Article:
“We had some good results in fall tournaments, but… we’re just focused on building long-term for the spring, so in terms of that, I think we did a very good job,” Dean said in an interview with the News. “It’s tough because obviously everyone has a lot of commitments, but I think we did a good job of keeping good habits and our effort level up over the course of the semester.”

After its opening matches against the University at Buffalo, Temple and Fairfield this week, the men’s team will travel to Indiana to face off against Butler and Indiana. Then, they will face-off against St. John’s and Boston University before heading to the ECACs. 

After ECACs, the team will play a series of non-conference teams and then head out west for match-ups against Santa Clara, Cal Poly and UC Santa Barbara. The conference will then open with a match-up against Brown on April 3. The season will end with a thriller at rival Harvard on April 24.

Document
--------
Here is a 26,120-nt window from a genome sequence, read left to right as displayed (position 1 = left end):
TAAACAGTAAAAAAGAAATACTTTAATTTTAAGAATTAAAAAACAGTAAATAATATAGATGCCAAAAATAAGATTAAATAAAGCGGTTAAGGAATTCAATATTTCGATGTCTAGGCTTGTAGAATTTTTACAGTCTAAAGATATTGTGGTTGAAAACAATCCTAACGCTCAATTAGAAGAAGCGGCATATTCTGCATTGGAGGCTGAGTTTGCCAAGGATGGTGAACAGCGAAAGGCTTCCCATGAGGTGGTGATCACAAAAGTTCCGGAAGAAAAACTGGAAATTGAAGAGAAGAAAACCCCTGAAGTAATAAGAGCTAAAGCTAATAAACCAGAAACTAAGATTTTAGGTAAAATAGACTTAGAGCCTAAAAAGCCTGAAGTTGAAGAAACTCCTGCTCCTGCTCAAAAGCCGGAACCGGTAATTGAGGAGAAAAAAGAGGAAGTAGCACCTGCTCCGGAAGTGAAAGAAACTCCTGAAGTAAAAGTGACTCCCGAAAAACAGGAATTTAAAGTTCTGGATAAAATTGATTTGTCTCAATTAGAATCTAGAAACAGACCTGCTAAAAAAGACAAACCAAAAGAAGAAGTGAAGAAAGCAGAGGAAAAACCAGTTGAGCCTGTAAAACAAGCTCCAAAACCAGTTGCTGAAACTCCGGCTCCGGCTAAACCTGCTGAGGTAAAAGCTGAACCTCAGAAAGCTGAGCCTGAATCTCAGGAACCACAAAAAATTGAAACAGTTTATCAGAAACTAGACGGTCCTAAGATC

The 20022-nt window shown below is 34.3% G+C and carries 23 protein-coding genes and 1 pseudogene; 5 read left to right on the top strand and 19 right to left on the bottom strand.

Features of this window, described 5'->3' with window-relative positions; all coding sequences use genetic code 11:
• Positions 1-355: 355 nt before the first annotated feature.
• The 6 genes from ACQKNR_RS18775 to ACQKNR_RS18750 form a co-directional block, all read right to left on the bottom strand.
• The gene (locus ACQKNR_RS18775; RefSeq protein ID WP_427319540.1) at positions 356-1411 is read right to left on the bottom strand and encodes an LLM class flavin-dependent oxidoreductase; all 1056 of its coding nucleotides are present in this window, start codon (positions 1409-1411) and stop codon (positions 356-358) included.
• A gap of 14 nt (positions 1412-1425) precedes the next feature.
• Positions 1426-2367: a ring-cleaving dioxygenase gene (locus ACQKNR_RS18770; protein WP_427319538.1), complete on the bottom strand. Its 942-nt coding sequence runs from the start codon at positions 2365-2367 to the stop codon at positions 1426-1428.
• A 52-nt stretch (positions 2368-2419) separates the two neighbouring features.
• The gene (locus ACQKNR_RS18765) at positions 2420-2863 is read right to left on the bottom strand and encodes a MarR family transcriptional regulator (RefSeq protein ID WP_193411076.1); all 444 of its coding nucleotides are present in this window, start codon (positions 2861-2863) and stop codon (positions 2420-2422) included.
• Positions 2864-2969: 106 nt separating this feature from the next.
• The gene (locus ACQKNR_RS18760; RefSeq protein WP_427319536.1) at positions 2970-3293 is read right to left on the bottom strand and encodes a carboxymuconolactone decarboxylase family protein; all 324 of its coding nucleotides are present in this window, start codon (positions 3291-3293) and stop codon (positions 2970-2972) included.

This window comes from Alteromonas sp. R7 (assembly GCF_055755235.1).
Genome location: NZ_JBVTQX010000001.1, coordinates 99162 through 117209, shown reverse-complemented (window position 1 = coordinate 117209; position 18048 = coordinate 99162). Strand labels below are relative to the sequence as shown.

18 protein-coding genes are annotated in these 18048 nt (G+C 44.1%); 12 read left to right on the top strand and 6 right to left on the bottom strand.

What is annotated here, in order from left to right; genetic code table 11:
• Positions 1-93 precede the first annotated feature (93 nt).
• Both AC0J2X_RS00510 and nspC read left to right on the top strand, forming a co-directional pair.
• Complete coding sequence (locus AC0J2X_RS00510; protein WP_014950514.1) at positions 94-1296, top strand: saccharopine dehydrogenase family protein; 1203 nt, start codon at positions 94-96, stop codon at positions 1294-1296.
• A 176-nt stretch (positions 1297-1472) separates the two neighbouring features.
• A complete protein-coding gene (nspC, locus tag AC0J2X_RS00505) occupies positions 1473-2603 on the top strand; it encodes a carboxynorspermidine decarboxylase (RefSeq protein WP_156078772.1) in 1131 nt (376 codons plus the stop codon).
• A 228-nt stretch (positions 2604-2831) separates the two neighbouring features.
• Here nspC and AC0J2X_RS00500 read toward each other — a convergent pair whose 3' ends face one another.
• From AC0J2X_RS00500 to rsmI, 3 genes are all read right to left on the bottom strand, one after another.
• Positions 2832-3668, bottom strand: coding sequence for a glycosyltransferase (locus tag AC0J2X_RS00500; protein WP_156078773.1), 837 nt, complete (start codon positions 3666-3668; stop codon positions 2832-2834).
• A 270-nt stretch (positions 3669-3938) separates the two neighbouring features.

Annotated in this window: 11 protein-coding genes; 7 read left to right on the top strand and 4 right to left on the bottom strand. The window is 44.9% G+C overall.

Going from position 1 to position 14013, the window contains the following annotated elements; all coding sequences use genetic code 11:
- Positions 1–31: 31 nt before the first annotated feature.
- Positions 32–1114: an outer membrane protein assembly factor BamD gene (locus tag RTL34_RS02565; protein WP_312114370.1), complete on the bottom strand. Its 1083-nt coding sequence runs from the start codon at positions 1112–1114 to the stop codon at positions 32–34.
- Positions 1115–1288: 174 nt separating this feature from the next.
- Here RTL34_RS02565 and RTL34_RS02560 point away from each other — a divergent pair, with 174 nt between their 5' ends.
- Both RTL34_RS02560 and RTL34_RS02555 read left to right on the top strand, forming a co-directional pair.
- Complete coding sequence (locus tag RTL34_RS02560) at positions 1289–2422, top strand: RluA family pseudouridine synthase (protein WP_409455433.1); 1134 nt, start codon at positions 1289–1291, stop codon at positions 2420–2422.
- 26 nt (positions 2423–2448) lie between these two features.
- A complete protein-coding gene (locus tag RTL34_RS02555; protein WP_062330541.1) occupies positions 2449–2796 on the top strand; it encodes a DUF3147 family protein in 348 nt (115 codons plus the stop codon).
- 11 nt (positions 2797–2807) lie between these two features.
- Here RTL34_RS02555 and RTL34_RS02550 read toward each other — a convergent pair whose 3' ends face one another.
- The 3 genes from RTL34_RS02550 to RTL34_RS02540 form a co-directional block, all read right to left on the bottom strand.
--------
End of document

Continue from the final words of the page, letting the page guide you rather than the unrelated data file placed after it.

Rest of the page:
“The biggest thing we’re looking forward to [this season] is just getting back on the court and competing, [looking] at everything in terms of how we can improve… and just making progress throughout the year again,” Drake told the News, adding that the team has “meshed together really well” both on and off the court. 

The men’s team last competed in the ECACs in 2019, where the Bulldogs had a 0–2 record and ended up in last place. Yale also had a disappointing conference finish that same year, losing all seven of its matches. This year, the men’s team aims to change the narrative and show that it can be a top contender. 

“It’s been a goal to get more competitive and I think we have a good chance to do that this year.” Drake said. “So, [I’m] looking forward to putting some wins on the board and… [getting] this thing going in a good direction.”

The men’s team will host the Buffalo Bulls to kick off their spring on Friday, Jan. 28 at 4 p.m. 

Wei-Ting Shih covers baseball, volleyball and women's basketball as a staff reporter. Originally from Taiwan and Nicaragua, she is a sophomore in Grace Hopper College double-majoring in Ethics, Politics & Economics and History.